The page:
Development of Well by Hydrofracturing

A well development process that involves injecting water under high pressure into a bedrock well is called hydrofracturing. This procedure is intended to increase the size of existing bedrock fractures. The process is used to increase well yields of both new and existing wells where a larger flow of water is desired.

Originally developed in the oil industry to increase volume of oil wells, hydrofracturing is fairly new to the water well drilling industry. An older method of attempting to increase water yield was by blasting with dynamite. This sometimes collapsed the well. Hydrofracturing is currently the preferred method that many contractors consider a safer, more controlled way to increase the yield of a water well.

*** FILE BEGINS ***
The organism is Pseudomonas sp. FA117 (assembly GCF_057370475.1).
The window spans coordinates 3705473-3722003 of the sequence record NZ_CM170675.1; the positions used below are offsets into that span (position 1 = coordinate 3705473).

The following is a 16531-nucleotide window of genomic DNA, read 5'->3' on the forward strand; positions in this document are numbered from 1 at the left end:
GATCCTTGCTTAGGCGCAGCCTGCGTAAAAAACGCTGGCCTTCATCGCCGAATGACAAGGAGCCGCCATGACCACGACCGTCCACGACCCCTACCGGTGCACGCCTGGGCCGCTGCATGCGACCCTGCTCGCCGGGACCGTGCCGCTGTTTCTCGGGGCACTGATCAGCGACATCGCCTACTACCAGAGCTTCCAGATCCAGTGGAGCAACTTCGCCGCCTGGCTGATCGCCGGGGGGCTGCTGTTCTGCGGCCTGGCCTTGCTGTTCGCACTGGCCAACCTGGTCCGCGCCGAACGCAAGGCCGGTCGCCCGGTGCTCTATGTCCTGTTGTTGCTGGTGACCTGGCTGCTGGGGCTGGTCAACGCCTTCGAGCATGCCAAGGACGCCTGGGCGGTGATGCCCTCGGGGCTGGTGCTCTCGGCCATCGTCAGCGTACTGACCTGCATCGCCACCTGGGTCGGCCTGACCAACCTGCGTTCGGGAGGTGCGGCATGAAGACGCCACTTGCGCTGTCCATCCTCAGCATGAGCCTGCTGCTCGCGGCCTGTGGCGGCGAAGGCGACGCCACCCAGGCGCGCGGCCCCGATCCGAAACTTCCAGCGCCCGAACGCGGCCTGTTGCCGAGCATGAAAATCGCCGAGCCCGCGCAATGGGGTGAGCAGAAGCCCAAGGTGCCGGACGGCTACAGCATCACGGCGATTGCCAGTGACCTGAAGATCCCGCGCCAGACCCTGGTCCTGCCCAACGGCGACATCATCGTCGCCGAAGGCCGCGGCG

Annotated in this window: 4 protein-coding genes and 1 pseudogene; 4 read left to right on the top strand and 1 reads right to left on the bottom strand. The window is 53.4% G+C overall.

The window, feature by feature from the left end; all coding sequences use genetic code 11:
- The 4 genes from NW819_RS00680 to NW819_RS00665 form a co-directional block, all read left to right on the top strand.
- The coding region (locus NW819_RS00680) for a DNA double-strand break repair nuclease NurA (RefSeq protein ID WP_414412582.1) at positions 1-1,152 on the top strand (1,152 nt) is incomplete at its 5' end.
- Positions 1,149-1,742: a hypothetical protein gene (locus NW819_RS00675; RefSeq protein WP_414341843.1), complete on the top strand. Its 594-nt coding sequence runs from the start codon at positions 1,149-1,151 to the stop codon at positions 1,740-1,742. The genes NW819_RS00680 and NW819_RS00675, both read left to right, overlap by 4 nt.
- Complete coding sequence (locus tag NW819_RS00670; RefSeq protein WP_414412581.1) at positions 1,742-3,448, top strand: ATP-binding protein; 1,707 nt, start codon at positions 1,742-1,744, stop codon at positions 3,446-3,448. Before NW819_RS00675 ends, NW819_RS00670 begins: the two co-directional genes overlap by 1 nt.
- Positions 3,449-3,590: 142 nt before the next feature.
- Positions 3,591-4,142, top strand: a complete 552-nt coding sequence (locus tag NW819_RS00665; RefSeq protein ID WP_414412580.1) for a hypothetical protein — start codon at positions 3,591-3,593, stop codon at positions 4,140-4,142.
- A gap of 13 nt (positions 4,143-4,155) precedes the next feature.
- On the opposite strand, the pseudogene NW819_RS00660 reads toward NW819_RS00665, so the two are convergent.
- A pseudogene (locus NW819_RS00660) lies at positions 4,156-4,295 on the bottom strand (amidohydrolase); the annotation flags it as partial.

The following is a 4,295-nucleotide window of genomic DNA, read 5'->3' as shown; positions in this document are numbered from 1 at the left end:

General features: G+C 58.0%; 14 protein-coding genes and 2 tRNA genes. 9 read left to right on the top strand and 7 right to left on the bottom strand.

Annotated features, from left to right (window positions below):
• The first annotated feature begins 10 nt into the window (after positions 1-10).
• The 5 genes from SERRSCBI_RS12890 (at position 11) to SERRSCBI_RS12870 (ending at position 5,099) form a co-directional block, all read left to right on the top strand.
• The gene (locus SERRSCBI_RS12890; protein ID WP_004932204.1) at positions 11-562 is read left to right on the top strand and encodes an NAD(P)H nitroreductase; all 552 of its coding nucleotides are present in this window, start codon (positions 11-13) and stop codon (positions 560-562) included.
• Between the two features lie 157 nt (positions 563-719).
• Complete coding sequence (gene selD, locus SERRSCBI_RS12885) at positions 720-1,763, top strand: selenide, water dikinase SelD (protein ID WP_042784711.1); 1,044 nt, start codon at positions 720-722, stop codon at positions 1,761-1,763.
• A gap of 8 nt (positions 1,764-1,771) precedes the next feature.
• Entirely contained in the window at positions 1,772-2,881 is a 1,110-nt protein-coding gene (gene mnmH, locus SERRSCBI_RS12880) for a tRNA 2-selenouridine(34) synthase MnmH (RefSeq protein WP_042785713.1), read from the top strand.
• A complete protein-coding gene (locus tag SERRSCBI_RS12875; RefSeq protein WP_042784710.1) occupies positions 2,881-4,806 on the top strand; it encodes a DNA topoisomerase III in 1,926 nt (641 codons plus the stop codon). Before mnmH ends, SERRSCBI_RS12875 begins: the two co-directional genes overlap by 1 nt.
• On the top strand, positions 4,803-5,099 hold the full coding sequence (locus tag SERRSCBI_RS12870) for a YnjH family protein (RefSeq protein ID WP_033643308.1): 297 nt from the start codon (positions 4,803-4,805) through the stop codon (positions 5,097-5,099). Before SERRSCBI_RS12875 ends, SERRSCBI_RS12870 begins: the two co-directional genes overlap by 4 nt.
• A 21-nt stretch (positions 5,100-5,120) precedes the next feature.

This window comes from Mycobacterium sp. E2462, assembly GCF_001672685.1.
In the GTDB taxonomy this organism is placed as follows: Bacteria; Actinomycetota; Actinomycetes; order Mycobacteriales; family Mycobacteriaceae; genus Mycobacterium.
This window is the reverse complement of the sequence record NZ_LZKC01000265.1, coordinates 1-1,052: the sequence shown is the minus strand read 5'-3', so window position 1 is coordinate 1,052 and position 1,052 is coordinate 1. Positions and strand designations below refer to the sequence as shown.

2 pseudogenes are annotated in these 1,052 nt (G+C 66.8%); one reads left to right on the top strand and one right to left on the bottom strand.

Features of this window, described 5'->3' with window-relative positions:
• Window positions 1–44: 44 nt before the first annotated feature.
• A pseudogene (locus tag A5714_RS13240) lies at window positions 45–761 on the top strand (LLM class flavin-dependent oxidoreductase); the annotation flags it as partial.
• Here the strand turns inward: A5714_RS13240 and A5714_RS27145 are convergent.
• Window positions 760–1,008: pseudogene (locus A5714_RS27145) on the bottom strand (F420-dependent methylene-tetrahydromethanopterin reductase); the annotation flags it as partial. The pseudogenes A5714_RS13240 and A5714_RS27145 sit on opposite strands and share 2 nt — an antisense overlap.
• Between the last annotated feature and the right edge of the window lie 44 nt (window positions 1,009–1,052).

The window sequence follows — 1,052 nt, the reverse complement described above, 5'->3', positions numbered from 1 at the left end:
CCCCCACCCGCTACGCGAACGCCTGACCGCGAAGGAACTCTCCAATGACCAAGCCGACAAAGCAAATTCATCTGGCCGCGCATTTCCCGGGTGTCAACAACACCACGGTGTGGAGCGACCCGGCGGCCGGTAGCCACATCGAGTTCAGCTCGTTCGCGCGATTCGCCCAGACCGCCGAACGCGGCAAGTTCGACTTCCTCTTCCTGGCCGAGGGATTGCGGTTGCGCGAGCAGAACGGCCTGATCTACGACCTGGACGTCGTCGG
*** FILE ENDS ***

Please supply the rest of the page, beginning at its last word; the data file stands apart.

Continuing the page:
If successful, the pressure from the injected water will rise to a maximum level as the bedrock in the well resists the introduction of the pressurized water. Then the pressure will suddenly drop off and stabilize at a lower pressure. The drop in pressure is the sign to an experienced well driller that the bedrock fissures have been increased in size and are now accepting water.

When hydrofracturing is successful, well yields can increase in the range of moderate to significant. A typical water yield increase is usually 1/2 to 5 gallons per minute. Sometimes, due to geologic conditions, hydrofracturing will not increase your well water’s flow. There is no guarantee of the quality or quantity of water below the ground.

At Tasker’s Well Company, we have a 97% success rate in increasing well yields using the hydrofracturing process. We consider that a great track record.

For more in depth information on the hydrofracturing process, please visit the NH Department of Environmental Services.